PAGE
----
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Olympic Swimming: Engineering Gold Medal Winners

James Herzing
August 3, 2016

Every four years the world gets to come together to experience an event unlike any other. From the pageantry to the ceremonies to the myriad competitions themselves – the Olympics are not just every day “sporting events”; they are individual stories of human drive, determination and spirit.  Aquatic sports, like swimming are the second most popular Olympic events, and this year in Rio should prove no different.  The best swimmers fortunate enough to make it through their respective countries’ various competitions and qualifiers have been honing their skills, their bodies and their minds to achieve one thing and one thing only – the gold medal.

But what does it take for an Olympic swimmer to walk away with any medal at all?  Obviously, athletes become athletes through many hours in the pool, honing their bodies into physical perfection and doing whatever it takes to shave whatever small amounts of time off of their performance that they can.  Fractions of seconds can mean all the difference between a non-medal finish, a personal best, a gold or even a world record.  But beyond the physicality of a swimming event, itself, there is another almost hidden aspect to Olympic glory that makes all the difference:  understanding the science of aquatics and engineering more effective solutions that lead to ultimate victory.

First of all, since swimmers are fundamentally bodies that traverse water, much of the science of swimming comes down to understanding the basics of fluid dynamics.  To move any object rapidly through a fluid such as water, it is necessary for a swimmer to decrease their drag while maximizing their thrust.

Drag is the oppositional force pushing back upon an athlete’s forward movement.  There are three types of drag that competitive swimmers encounter: frictional, pressure and wave.  Frictional (or “viscous”) drag is the resistant force of friction that acts upon the swimmer and is based upon their total surface area and relative smoothness of that surface area.  For many years, swimmers have been minimizing this by wearing the traditional swim cap to shaving all body hair.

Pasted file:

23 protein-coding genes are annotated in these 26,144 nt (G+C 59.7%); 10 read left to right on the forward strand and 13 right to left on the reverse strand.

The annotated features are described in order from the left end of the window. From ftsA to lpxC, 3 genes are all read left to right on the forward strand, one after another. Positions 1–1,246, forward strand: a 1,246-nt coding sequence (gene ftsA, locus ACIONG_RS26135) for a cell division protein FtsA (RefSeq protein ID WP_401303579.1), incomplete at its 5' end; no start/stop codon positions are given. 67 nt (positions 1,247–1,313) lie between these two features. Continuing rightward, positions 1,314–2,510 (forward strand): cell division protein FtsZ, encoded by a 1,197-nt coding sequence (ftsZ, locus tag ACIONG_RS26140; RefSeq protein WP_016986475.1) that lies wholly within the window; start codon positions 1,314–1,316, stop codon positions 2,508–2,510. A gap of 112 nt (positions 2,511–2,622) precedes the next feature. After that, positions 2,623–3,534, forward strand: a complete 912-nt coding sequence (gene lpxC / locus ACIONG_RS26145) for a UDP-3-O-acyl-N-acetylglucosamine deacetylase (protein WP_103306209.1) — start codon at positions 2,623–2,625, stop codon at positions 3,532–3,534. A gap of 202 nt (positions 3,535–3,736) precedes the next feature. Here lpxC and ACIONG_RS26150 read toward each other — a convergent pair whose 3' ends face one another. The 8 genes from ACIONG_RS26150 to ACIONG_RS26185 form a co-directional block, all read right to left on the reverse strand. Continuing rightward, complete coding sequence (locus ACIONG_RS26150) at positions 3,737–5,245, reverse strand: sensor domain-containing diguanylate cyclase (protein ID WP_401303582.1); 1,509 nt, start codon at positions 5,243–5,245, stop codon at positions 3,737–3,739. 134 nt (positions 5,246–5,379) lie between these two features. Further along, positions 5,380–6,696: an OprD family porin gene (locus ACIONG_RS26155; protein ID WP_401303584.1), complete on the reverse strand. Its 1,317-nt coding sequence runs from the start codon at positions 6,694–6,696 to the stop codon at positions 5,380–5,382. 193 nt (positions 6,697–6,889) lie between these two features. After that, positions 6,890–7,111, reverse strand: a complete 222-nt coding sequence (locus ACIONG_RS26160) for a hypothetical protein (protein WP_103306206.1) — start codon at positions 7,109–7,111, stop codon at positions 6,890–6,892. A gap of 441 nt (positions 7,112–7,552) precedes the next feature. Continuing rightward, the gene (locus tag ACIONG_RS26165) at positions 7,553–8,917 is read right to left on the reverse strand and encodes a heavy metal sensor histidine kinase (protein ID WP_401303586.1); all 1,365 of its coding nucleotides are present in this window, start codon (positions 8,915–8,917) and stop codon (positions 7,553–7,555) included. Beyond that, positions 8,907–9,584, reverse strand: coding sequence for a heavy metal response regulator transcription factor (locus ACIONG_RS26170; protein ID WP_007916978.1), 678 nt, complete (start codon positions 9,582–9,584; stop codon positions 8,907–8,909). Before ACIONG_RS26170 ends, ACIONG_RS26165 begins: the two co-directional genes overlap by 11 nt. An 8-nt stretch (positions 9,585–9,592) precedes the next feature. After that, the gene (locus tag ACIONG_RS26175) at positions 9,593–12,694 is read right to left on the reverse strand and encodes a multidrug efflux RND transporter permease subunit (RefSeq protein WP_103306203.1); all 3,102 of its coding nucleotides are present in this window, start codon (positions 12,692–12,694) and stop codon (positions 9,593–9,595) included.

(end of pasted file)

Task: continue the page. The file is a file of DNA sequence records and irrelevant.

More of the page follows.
diagram showing drag on swimmer

With modern technology and computer-based analysis, however, there have been advances in even the swimsuits that the athletes wear to minimize drag.  Modern day competitive swimsuits are designed to cover more body surface area, replacing the relative roughness of the skin of one’s body with smoother fabrics.  The suits are relatively seamless and are bonded together not through traditional sewing but through ultrasonic welding.  Additionally, the suits provide compression to help increase efficiency while minimizing surface area.  Lastly, the suits use low-profile and “hidden” zippers.  When all is said and done, today’s advanced swimsuits can reduce frictional drag up to as much as 24% over their more traditional counterparts.

3 olympic swimmers in swim gear

Pressure drag is the frontal force of the water pushing back upon the swimmer as they accelerate.  Much like with aircraft and automobiles, CFD analysis shows that a more streamlined profile through the minimization of contact with the water will also produce a considerable reduction in drag forces.  Much of this streamlining can be achieved through: